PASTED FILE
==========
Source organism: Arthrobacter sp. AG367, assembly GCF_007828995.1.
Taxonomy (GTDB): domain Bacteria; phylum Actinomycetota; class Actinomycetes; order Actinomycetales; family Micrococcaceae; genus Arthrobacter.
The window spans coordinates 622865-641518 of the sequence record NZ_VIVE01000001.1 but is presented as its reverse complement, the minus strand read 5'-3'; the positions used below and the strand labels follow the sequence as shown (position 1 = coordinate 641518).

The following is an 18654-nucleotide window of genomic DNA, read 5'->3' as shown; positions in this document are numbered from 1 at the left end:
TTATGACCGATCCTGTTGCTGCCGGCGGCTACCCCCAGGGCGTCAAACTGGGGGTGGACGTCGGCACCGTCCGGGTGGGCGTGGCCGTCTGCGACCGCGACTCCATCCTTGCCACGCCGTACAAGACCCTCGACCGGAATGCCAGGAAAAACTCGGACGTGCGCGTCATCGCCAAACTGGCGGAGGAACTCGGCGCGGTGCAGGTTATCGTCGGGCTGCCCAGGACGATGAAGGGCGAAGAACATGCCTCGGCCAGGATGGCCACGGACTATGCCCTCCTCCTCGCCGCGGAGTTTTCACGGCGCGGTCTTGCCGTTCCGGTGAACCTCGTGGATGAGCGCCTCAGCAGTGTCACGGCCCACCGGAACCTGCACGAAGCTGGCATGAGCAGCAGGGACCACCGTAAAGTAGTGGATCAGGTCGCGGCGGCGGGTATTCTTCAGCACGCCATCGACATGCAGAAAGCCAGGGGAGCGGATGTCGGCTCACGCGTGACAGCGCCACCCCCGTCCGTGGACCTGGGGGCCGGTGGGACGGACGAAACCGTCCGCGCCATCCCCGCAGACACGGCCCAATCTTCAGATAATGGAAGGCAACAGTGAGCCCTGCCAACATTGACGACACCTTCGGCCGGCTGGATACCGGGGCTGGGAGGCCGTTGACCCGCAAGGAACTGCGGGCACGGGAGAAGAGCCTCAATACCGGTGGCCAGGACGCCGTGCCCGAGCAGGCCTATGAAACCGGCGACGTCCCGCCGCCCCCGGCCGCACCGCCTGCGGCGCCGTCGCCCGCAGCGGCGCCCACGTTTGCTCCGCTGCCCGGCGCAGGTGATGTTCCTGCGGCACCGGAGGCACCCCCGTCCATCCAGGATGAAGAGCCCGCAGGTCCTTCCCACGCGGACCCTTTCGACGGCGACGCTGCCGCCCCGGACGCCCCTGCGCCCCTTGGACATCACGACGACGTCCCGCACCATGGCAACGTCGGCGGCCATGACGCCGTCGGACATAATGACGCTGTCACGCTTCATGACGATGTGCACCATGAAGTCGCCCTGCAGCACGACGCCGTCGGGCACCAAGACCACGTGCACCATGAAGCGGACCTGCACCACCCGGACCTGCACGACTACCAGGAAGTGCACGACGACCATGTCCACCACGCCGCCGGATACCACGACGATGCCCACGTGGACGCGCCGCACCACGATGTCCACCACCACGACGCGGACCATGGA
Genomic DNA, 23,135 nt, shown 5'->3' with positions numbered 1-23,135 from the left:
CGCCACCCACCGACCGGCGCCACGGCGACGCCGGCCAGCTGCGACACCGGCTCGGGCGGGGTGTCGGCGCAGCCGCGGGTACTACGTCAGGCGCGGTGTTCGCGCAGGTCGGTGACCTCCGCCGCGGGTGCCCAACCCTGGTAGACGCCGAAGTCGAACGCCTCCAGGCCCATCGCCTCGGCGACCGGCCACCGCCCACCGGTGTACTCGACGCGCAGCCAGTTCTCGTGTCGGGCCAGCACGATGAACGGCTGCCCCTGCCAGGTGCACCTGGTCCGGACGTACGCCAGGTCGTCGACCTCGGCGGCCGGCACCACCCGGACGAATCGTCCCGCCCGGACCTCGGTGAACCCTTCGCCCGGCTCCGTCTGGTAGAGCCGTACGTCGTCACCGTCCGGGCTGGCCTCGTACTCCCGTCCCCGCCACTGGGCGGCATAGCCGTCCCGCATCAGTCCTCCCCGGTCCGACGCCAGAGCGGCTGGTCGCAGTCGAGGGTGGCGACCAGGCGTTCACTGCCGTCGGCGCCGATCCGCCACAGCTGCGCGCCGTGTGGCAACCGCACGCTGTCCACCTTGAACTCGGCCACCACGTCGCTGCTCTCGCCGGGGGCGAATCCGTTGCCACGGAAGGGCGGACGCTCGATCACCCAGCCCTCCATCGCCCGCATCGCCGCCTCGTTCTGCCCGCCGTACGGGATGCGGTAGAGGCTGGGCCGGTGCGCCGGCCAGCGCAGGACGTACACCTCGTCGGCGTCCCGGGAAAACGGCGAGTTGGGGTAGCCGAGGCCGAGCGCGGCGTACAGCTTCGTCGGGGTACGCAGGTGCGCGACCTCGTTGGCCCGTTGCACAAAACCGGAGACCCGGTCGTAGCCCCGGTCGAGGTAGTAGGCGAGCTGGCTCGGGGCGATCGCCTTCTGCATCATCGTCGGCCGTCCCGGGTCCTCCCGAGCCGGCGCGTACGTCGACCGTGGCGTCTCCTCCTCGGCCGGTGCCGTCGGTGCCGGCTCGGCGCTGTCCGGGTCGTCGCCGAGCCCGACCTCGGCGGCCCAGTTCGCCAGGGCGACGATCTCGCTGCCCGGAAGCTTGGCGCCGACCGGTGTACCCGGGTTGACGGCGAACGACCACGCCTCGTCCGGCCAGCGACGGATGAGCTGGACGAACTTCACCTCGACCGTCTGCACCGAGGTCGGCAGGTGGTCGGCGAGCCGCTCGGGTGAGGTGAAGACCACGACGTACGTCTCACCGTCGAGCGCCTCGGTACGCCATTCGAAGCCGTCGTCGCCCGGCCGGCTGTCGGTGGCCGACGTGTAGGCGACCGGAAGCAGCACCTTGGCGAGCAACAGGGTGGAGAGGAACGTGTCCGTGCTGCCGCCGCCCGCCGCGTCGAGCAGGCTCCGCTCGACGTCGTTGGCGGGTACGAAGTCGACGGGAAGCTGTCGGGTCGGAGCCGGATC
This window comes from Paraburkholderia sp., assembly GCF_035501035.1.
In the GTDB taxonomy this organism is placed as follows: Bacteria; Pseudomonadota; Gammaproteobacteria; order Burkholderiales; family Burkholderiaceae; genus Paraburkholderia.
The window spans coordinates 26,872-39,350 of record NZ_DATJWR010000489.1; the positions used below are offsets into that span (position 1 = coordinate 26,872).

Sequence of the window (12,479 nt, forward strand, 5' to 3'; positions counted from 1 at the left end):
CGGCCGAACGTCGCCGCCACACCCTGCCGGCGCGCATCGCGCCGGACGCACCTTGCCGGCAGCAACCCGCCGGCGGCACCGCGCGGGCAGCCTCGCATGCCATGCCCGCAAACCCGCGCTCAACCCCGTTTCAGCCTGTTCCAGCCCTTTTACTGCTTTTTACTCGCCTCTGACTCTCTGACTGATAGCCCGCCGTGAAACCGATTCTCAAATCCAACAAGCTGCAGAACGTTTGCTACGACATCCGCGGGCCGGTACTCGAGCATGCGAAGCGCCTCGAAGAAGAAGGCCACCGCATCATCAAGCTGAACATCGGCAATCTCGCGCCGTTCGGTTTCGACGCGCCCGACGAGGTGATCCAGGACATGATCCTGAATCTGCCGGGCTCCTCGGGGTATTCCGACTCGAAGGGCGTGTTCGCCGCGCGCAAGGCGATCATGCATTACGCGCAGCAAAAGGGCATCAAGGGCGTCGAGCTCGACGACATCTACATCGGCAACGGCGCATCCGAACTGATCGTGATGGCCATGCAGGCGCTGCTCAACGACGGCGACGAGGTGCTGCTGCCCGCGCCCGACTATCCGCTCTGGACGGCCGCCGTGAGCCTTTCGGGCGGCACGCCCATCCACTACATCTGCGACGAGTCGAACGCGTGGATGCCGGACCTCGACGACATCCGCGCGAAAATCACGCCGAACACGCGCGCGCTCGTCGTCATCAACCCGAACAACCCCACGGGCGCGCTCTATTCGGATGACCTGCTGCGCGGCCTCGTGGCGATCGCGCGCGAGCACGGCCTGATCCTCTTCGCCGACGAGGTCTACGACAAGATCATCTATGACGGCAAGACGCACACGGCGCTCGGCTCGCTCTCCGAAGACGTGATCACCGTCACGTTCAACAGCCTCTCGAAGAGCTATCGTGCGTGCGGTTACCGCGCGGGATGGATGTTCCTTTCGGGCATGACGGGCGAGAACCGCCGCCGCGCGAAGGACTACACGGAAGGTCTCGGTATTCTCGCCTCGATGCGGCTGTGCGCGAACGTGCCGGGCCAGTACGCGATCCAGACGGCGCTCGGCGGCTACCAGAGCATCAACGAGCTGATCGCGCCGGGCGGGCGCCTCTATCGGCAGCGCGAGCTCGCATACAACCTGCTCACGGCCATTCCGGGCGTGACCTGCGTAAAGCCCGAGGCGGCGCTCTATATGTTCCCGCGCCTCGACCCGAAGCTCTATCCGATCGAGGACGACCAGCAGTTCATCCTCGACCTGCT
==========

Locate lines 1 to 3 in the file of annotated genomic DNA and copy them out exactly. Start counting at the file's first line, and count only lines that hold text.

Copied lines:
Source organism: Arthrobacter sp. AG367, assembly GCF_007828995.1.
Taxonomy (GTDB): domain Bacteria; phylum Actinomycetota; class Actinomycetes; order Actinomycetales; family Micrococcaceae; genus Arthrobacter.
The window spans coordinates 622865-641518 of the sequence record NZ_VIVE01000001.1 but is presented as its reverse complement, the minus strand read 5'-3'; the positions used below and the strand labels follow the sequence as shown (position 1 = coordinate 641518).